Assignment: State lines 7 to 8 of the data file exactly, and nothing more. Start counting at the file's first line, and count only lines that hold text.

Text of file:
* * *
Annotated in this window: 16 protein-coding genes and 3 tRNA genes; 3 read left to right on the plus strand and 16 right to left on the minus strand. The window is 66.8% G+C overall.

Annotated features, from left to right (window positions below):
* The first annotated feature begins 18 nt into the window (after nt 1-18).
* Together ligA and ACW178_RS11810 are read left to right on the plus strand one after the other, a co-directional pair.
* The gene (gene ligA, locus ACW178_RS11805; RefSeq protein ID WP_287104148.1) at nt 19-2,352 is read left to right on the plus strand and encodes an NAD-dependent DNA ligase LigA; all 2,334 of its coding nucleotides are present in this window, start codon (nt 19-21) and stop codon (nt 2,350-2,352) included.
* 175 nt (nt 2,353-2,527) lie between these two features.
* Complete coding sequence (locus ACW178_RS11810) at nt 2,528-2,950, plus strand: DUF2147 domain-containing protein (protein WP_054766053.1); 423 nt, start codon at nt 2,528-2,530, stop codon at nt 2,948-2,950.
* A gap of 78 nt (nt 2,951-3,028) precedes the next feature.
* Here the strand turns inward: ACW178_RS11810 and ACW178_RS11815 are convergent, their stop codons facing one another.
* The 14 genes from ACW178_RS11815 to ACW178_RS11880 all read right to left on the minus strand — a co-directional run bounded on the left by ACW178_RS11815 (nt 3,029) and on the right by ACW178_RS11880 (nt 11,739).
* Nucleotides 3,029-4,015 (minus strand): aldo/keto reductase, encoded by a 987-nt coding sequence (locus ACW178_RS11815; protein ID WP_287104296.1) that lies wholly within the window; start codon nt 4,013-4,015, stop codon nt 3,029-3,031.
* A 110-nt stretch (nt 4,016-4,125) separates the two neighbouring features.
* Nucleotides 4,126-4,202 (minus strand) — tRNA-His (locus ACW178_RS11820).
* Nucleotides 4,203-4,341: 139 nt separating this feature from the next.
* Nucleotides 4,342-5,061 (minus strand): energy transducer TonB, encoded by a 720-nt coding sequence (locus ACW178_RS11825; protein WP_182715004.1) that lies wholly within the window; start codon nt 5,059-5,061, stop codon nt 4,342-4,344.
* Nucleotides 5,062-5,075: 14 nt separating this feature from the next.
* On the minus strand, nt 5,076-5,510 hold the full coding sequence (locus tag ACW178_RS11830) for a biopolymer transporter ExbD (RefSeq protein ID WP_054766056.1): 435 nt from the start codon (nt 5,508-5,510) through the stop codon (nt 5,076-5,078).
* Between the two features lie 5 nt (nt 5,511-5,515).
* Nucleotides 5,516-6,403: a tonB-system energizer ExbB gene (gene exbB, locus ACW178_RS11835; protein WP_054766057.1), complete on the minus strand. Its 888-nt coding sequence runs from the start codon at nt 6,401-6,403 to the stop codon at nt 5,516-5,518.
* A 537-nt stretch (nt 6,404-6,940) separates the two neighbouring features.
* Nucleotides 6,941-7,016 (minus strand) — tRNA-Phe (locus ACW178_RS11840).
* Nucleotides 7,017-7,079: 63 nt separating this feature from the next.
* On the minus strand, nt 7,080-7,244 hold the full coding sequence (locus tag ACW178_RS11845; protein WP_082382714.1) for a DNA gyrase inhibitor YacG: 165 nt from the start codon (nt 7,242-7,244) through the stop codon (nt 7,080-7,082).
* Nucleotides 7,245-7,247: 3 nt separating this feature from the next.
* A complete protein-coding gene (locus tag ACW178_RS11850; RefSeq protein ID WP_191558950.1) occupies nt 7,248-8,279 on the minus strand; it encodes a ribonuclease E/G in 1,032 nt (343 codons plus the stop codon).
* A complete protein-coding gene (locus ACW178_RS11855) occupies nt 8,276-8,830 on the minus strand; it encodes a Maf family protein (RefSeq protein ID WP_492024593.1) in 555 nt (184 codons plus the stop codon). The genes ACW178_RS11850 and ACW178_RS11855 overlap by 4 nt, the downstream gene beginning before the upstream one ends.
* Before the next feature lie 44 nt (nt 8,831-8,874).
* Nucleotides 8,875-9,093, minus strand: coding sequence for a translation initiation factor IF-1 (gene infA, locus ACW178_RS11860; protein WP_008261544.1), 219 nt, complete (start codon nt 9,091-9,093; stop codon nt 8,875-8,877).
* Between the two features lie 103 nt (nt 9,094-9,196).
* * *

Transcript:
* Complete coding sequence (locus ACW178_RS11810) at nt 2,528-2,950, plus strand: DUF2147 domain-containing protein (protein WP_054766053.1); 423 nt, start codon at nt 2,528-2,530, stop codon at nt 2,948-2,950.
* A gap of 78 nt (nt 2,951-3,028) precedes the next feature.